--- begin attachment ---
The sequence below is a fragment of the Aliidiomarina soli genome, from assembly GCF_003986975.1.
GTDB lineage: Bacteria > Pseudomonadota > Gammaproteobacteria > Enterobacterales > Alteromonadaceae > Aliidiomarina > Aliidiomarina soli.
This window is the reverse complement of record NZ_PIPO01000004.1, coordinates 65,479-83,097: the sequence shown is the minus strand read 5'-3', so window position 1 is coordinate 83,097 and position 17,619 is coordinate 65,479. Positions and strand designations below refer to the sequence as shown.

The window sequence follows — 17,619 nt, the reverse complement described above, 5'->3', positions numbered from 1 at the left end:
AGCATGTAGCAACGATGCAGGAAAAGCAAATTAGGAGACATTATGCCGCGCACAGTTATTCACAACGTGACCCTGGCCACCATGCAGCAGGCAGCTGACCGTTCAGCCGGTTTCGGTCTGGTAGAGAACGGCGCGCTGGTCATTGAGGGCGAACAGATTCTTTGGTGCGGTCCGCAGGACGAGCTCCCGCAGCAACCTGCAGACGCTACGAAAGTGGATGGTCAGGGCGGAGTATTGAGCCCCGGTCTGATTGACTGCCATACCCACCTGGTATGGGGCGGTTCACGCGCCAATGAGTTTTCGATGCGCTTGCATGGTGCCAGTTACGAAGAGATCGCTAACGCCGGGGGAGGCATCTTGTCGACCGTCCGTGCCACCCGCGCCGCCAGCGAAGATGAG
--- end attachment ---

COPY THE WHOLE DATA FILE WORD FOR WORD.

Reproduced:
The sequence below is a fragment of the Aliidiomarina soli genome, from assembly GCF_003986975.1.
GTDB lineage: Bacteria > Pseudomonadota > Gammaproteobacteria > Enterobacterales > Alteromonadaceae > Aliidiomarina > Aliidiomarina soli.
This window is the reverse complement of record NZ_PIPO01000004.1, coordinates 65,479-83,097: the sequence shown is the minus strand read 5'-3', so window position 1 is coordinate 83,097 and position 17,619 is coordinate 65,479. Positions and strand designations below refer to the sequence as shown.

The window sequence follows — 17,619 nt, the reverse complement described above, 5'->3', positions numbered from 1 at the left end:
AGCATGTAGCAACGATGCAGGAAAAGCAAATTAGGAGACATTATGCCGCGCACAGTTATTCACAACGTGACCCTGGCCACCATGCAGCAGGCAGCTGACCGTTCAGCCGGTTTCGGTCTGGTAGAGAACGGCGCGCTGGTCATTGAGGGCGAACAGATTCTTTGGTGCGGTCCGCAGGACGAGCTCCCGCAGCAACCTGCAGACGCTACGAAAGTGGATGGTCAGGGCGGAGTATTGAGCCCCGGTCTGATTGACTGCCATACCCACCTGGTATGGGGCGGTTCACGCGCCAATGAGTTTTCGATGCGCTTGCATGGTGCCAGTTACGAAGAGATCGCTAACGCCGGGGGAGGCATCTTGTCGACCGTCCGTGCCACCCGCGCCGCCAGCGAAGATGAG